Communication overload at work: How to deal with it
Ιn today’s hi-tech world, a wide range of apps, platforms, and software has been created. The goal is to get messages across in a much more accelerated way. Emails, texts, calls, and calendar notifications are just some of the forms of messaging that employees have to accept, monitor, and filter while working on projects. Just to get a glimpse of the enormity of the communication overload, 306.4 billion emails are being sent and received worldwide in 2020, according to statista. So, the overabundance of incoming business communication can overwhelm employees. It can also create issues in how they accumulate information and collaborate with others. Being overloaded at work is not beneficial to anyone. Professionals should learn how to manage the way they communicate with colleagues, managers, and clients. All for the sake of resolving the problem of communication overload.
In this article, we will discuss the state of communication overload and some tips that can help professionals cope with the ongoing influx of information.
The case of communication overload
Immense amounts of information are imperative so that professionals can work effectively. However, this excessive inflow is not easy to handle. As you can imagine, not all incoming messages are of the same importance or same urgency. Adding to this informational havoc, the dimension of time enters the room. Thus, employees have to receive, read, evaluate, and act upon their communication with their teammates and managers in a specific timeframe. This process is time-consuming and stressful since it is just a foundational part of the work that they need to be doing.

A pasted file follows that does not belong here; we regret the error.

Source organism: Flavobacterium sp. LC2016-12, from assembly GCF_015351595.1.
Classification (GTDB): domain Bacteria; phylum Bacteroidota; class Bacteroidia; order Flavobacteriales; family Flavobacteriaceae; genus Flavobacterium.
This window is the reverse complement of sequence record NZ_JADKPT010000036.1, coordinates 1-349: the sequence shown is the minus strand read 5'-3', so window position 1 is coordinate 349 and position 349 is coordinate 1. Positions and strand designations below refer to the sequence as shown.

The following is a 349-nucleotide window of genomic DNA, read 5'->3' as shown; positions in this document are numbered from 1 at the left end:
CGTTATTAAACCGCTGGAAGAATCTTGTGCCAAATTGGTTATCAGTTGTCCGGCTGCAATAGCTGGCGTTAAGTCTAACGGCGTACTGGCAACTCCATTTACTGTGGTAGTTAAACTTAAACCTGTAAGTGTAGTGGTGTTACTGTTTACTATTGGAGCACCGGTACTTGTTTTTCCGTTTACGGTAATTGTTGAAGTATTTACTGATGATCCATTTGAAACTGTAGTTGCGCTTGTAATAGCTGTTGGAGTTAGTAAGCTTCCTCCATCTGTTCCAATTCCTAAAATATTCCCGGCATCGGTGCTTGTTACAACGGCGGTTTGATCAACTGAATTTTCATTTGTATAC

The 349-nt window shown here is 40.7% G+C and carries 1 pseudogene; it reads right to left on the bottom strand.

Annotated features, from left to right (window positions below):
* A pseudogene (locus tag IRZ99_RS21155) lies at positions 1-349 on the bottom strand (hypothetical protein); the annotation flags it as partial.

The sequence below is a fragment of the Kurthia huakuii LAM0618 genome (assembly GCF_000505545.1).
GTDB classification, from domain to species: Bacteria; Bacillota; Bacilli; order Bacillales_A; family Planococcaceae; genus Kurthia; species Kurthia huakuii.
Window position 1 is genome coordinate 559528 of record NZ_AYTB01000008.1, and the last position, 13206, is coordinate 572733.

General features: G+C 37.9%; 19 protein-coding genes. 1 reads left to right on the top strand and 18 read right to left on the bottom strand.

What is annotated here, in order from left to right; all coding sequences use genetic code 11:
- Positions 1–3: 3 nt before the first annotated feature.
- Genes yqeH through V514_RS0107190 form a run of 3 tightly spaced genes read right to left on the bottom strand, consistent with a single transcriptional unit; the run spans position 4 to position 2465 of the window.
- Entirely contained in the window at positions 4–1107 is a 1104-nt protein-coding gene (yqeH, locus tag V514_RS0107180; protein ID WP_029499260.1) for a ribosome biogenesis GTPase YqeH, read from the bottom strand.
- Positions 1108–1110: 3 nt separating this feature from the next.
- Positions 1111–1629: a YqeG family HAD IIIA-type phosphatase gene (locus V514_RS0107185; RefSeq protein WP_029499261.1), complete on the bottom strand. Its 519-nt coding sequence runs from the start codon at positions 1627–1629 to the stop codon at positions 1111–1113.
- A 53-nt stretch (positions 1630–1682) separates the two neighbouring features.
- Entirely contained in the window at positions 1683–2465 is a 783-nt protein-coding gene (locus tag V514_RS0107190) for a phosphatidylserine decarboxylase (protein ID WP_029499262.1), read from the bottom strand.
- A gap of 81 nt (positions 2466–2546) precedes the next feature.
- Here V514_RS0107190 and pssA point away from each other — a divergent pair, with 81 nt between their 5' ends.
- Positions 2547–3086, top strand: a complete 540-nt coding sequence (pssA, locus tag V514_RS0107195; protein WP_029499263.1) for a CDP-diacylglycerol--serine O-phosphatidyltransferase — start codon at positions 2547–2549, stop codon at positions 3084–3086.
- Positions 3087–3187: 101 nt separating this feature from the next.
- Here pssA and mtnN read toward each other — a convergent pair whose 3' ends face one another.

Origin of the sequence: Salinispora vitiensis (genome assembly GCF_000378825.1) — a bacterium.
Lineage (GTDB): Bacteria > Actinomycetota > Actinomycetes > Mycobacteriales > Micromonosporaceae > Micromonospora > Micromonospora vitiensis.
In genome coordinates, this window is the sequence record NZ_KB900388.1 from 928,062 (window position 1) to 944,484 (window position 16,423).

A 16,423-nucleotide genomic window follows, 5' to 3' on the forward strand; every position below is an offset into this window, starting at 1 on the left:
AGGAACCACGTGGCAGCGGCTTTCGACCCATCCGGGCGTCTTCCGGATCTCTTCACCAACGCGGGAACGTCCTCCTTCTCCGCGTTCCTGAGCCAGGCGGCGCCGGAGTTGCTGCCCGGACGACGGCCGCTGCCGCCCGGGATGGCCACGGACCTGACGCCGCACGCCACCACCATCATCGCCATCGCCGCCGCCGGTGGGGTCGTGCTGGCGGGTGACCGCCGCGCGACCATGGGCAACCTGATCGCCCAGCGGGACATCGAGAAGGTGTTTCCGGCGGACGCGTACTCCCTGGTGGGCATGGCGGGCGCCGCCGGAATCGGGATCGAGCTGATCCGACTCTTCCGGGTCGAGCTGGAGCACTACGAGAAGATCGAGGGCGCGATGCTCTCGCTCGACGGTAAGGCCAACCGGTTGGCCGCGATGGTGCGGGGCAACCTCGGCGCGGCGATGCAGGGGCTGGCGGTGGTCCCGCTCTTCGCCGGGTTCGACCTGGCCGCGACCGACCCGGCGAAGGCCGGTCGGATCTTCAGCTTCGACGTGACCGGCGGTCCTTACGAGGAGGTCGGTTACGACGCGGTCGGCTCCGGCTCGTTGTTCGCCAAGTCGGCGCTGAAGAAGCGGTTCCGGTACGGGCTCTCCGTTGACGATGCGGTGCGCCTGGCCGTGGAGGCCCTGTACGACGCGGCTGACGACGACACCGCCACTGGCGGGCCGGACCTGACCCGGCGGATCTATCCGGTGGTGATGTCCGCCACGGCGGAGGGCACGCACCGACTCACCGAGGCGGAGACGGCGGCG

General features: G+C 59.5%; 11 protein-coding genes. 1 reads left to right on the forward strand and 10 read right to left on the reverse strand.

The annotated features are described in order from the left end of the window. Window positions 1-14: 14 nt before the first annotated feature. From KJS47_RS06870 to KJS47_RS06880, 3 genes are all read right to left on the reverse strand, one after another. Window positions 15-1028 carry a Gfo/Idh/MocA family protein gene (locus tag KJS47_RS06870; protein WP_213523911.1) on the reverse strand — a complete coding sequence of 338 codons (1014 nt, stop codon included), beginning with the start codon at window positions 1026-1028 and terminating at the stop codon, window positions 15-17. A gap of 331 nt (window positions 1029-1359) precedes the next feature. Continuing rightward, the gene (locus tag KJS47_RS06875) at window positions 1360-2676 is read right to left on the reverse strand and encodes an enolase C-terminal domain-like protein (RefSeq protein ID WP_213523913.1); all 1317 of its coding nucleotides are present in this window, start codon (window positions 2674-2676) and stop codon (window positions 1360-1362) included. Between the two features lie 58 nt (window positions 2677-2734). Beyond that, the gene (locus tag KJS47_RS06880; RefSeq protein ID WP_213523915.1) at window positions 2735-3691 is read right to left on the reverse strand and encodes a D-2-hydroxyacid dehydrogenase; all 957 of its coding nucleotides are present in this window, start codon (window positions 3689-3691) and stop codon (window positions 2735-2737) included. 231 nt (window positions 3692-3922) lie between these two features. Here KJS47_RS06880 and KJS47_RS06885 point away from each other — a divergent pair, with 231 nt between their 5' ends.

A research conducted by Joseph Ruff at Harvard University showed that 25% of employees are considerably stressed because of the plethora of information they have to deal with. Moreover, RescueTime indicates that the average employee uses chats and emails every 6 minutes. This means that in a workday of 8 hours, that employee will deal with correspondence at least 80 times a day. Thus, communication overload, paired with multitasking increases anxiety, helplessness, and causes cognitive issues. Employees who have to deal with vast amounts of information may forget essential tasks, lose sight of critical messages, or even miss deadlines and team meetings.
Anxiety and productivity decrease
The constant messaging and the habit of having chats and email tabs open at all times can impact the ability to focus on a task and be able to finish it undisturbed. This way, the lack of concentration leads to loss of productivity. In turn, this brings about unsuccessful deliverables and failed collaborations. Of course, the above problems will not necessarily affect every employee all the time. Some may break under the pressure of their situation. Others will gather their mental strength and work as they should. Still, all of them will feel overloaded at work, now and then. Communication overload works accumulatively, so burnout signs will more likely take some time to appear.
When employees feel pressured and incapable of handling the communication, this can also be translated into problematic professional relations. When emails and texts are storming, it stands to reason that messaging with multiple colleagues may lead to misapprehension, tension due to frustration, or even total communication breakdown. Teams plagued by anxiety and demanding workload are not able to function without issues. Especially if higher management enforces and reinforces this atmosphere, employees may have to find ways to process and act upon the information they receive in the best way possible. Yet, this is not the right way to approach communication and teamwork.